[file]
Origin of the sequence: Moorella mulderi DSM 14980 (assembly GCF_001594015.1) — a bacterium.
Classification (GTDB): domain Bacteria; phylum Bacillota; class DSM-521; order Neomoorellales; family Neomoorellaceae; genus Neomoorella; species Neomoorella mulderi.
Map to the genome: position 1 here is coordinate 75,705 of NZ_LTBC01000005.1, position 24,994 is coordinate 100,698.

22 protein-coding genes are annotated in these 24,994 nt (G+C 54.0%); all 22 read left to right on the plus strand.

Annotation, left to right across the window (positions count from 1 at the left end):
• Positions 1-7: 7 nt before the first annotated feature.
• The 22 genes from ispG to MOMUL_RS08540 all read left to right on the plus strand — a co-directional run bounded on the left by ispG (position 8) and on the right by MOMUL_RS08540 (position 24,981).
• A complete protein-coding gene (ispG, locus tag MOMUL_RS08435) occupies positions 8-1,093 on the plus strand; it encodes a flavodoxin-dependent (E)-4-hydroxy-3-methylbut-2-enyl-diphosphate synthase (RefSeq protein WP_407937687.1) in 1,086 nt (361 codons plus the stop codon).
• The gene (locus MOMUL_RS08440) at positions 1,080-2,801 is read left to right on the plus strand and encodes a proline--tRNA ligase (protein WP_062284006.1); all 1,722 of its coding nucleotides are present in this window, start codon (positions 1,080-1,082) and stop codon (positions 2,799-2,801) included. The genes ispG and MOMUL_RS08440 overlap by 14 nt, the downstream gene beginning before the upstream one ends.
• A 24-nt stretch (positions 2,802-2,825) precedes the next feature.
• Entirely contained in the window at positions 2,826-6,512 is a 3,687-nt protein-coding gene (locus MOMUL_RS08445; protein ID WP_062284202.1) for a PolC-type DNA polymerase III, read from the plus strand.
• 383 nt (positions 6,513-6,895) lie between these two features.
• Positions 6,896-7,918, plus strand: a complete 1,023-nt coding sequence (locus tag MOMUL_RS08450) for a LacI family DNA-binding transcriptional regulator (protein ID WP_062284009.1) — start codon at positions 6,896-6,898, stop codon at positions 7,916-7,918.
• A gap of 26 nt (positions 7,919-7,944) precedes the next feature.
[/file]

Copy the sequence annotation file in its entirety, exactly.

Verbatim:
Origin of the sequence: Moorella mulderi DSM 14980 (assembly GCF_001594015.1) — a bacterium.
Classification (GTDB): domain Bacteria; phylum Bacillota; class DSM-521; order Neomoorellales; family Neomoorellaceae; genus Neomoorella; species Neomoorella mulderi.
Map to the genome: position 1 here is coordinate 75,705 of NZ_LTBC01000005.1, position 24,994 is coordinate 100,698.

22 protein-coding genes are annotated in these 24,994 nt (G+C 54.0%); all 22 read left to right on the plus strand.

Annotation, left to right across the window (positions count from 1 at the left end):
• Positions 1-7: 7 nt before the first annotated feature.
• The 22 genes from ispG to MOMUL_RS08540 all read left to right on the plus strand — a co-directional run bounded on the left by ispG (position 8) and on the right by MOMUL_RS08540 (position 24,981).
• A complete protein-coding gene (ispG, locus tag MOMUL_RS08435) occupies positions 8-1,093 on the plus strand; it encodes a flavodoxin-dependent (E)-4-hydroxy-3-methylbut-2-enyl-diphosphate synthase (RefSeq protein WP_407937687.1) in 1,086 nt (361 codons plus the stop codon).
• The gene (locus MOMUL_RS08440) at positions 1,080-2,801 is read left to right on the plus strand and encodes a proline--tRNA ligase (protein WP_062284006.1); all 1,722 of its coding nucleotides are present in this window, start codon (positions 1,080-1,082) and stop codon (positions 2,799-2,801) included. The genes ispG and MOMUL_RS08440 overlap by 14 nt, the downstream gene beginning before the upstream one ends.
• A 24-nt stretch (positions 2,802-2,825) precedes the next feature.
• Entirely contained in the window at positions 2,826-6,512 is a 3,687-nt protein-coding gene (locus MOMUL_RS08445; protein ID WP_062284202.1) for a PolC-type DNA polymerase III, read from the plus strand.
• 383 nt (positions 6,513-6,895) lie between these two features.
• Positions 6,896-7,918, plus strand: a complete 1,023-nt coding sequence (locus tag MOMUL_RS08450) for a LacI family DNA-binding transcriptional regulator (protein ID WP_062284009.1) — start codon at positions 6,896-6,898, stop codon at positions 7,916-7,918.
• A gap of 26 nt (positions 7,919-7,944) precedes the next feature.